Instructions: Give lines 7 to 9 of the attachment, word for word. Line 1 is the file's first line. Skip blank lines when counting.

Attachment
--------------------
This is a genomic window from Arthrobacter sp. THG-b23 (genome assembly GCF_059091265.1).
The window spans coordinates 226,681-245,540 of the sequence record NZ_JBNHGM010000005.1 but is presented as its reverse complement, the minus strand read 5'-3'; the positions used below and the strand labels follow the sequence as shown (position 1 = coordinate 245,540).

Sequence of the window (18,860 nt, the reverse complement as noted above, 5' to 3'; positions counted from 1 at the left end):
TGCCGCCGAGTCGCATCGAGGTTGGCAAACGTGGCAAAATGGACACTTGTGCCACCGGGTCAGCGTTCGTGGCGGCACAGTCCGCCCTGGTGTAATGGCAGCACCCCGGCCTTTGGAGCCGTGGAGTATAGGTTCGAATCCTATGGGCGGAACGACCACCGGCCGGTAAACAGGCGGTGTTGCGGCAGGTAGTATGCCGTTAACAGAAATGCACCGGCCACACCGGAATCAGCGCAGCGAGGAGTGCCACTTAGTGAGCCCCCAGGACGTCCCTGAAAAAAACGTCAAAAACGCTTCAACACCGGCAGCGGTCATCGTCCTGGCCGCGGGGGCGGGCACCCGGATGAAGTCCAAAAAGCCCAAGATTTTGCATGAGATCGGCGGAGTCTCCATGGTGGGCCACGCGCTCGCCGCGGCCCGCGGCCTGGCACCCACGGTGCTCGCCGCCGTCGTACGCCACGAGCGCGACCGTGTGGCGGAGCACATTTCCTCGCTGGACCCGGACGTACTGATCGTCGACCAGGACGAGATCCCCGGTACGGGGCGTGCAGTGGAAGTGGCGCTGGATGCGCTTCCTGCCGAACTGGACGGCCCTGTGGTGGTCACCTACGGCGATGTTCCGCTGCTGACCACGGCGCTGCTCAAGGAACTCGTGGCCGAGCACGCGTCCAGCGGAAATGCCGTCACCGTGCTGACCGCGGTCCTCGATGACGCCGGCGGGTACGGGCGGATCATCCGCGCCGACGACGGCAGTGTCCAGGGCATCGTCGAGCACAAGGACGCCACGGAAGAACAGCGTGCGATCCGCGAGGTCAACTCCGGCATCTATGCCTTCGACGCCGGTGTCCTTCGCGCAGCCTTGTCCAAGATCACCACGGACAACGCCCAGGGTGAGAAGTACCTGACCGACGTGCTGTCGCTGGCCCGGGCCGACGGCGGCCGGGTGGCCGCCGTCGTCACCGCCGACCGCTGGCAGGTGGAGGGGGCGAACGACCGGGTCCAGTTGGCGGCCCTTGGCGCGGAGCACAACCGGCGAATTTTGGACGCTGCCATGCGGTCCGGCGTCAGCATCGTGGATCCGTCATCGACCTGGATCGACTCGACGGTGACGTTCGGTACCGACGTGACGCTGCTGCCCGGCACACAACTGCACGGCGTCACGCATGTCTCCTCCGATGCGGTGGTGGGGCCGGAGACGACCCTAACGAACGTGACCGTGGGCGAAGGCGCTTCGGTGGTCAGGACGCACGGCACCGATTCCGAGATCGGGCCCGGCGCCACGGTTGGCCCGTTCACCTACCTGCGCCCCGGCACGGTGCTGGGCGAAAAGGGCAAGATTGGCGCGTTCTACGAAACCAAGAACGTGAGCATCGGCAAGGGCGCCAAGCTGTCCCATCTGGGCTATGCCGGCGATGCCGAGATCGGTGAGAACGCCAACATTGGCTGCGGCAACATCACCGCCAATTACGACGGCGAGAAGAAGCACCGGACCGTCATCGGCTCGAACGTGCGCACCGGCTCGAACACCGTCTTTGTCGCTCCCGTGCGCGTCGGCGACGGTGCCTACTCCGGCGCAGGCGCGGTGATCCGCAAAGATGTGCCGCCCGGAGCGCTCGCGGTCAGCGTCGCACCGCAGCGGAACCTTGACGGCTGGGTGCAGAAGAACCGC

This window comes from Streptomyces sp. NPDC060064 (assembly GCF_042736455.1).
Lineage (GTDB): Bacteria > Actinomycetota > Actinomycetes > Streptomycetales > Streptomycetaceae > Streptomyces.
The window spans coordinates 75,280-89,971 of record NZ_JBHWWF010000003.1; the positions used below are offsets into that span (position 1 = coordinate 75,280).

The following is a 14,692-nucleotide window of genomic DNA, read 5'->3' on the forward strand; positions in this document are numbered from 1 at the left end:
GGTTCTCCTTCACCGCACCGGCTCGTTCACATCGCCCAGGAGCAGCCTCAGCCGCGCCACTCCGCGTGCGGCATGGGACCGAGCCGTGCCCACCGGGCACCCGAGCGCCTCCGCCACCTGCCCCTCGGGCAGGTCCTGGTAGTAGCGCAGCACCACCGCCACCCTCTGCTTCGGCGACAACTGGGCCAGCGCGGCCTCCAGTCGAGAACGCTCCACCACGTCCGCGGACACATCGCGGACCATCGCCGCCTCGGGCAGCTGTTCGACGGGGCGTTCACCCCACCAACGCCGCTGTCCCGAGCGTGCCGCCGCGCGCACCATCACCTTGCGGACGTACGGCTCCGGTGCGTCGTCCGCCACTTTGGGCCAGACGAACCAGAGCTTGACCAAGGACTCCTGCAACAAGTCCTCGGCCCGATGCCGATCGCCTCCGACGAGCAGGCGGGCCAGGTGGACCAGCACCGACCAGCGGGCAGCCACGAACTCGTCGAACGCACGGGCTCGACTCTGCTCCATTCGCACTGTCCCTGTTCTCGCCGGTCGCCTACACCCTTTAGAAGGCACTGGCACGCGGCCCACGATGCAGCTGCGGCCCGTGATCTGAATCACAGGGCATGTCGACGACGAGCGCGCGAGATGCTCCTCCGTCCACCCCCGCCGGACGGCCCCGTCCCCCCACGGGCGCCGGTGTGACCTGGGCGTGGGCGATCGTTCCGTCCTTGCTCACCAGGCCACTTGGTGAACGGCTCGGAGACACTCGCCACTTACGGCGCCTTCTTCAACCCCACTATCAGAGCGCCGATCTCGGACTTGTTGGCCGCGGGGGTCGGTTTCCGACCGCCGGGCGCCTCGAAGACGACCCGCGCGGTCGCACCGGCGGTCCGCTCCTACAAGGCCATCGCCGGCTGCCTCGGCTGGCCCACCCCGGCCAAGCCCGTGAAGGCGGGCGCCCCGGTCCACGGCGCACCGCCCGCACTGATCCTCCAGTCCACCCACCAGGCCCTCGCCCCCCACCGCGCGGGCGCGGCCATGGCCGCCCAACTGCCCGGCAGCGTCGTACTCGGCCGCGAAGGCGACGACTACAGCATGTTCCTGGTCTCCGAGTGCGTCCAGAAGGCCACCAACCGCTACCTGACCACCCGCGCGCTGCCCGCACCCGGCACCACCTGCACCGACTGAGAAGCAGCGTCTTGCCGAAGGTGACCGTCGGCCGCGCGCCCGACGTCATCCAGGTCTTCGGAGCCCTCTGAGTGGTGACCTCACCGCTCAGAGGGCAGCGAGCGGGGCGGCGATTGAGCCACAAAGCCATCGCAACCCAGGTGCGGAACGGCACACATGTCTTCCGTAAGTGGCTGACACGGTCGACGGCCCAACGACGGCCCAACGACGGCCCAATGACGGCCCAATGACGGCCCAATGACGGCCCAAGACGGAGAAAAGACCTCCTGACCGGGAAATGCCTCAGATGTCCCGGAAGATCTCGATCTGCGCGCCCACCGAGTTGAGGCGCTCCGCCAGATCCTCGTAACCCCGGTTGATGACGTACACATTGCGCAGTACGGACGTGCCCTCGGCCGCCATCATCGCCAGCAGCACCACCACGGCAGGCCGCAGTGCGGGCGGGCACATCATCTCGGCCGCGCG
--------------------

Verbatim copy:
The window spans coordinates 75,280-89,971 of record NZ_JBHWWF010000003.1; the positions used below are offsets into that span (position 1 = coordinate 75,280).

The following is a 14,692-nucleotide window of genomic DNA, read 5'->3' on the forward strand; positions in this document are numbered from 1 at the left end:
GGTTCTCCTTCACCGCACCGGCTCGTTCACATCGCCCAGGAGCAGCCTCAGCCGCGCCACTCCGCGTGCGGCATGGGACCGAGCCGTGCCCACCGGGCACCCGAGCGCCTCCGCCACCTGCCCCTCGGGCAGGTCCTGGTAGTAGCGCAGCACCACCGCCACCCTCTGCTTCGGCGACAACTGGGCCAGCGCGGCCTCCAGTCGAGAACGCTCCACCACGTCCGCGGACACATCGCGGACCATCGCCGCCTCGGGCAGCTGTTCGACGGGGCGTTCACCCCACCAACGCCGCTGTCCCGAGCGTGCCGCCGCGCGCACCATCACCTTGCGGACGTACGGCTCCGGTGCGTCGTCCGCCACTTTGGGCCAGACGAACCAGAGCTTGACCAAGGACTCCTGCAACAAGTCCTCGGCCCGATGCCGATCGCCTCCGACGAGCAGGCGGGCCAGGTGGACCAGCACCGACCAGCGGGCAGCCACGAACTCGTCGAACGCACGGGCTCGACTCTGCTCCATTCGCACTGTCCCTGTTCTCGCCGGTCGCCTACACCCTTTAGAAGGCACTGGCACGCGGCCCACGATGCAGCTGCGGCCCGTGATCTGAATCACAGGGCATGTCGACGACGAGCGCGCGAGATGCTCCTCCGTCCACCCCCGCCGGACGGCCCCGTCCCCCCACGGGCGCCGGTGTGACCTGGGCGTGGGCGATCGTTCCGTCCTTGCTCACCAGGCCACTTGGTGAACGGCTCGGAGACACTCGCCACTTACGGCGCCTTCTTCAACCCCACTATCAGAGCGCCGATCTCGGACTTGTTGGCCGCGGGGGTCGGTTTCCGACCGCCGGGCGCCTCGAAGACGACCCGCGCGGTCGCACCGGCGGTCCGCTCCTACAAGGCCATCGCCGGCTGCCTCGGCTGGCCCACCCCGGCCAAGCCCGTGAAGGCGGGCGCCCCGGTCCACGGCGCACCGCCCGCACTGATCCTCCAGTCCACCCACCAGGCCCTCGCCCCCCACCGCGCGGGCGCGGCCATGGCCGCCCAACTGCCCGGCAGCGTCGTACTCGGCCGCGAAGGCGACGACTACAGCATGTTCCTGGTCTCCGAGTGCGTCCAGAAGGCCACCAACCGCTACCTGACCACCCGCGCGCTGCCCGCACCCGGCACCACCTGCACCGACTGAGAAGCAGCGTCTTGCCGAAGGTGACCGTCGGCCGCGCGCCCGACGTCATCCAGGTCTTCGGAGCCCTCTGAGTGGTGACCTCACCGCTCAGAGGGCAGCGAGCGGGGCGGCGATTGAGCCACAAAGCCATCGCAACCCAGGTGCGGAACGGCACACATGTCTTCCGTAAGTGGCTGACACGGTCGACGGCCCAACGACGGCCCAACGACGGCCCAATGACGGCCCAATGACGGCCCAATGACGGCCCAAGACGGAGAAAAGACCTCCTGACCGGGAAATGCCTCAGATGTCCCGGAAGATCTCGATCTGCGCGCCCACCGAGTTGAGGCGCTCCGCCAGATCCTCGTAACCCCGGTTGATGACGTACACATTGCGCAGTACGGACGTGCCCTCGGCCGCCATCATCGCCAGCAGCACCACCACGGCAGGCCGCAGTGCGGGCGGGCACATCATCTCGGCCGCGCG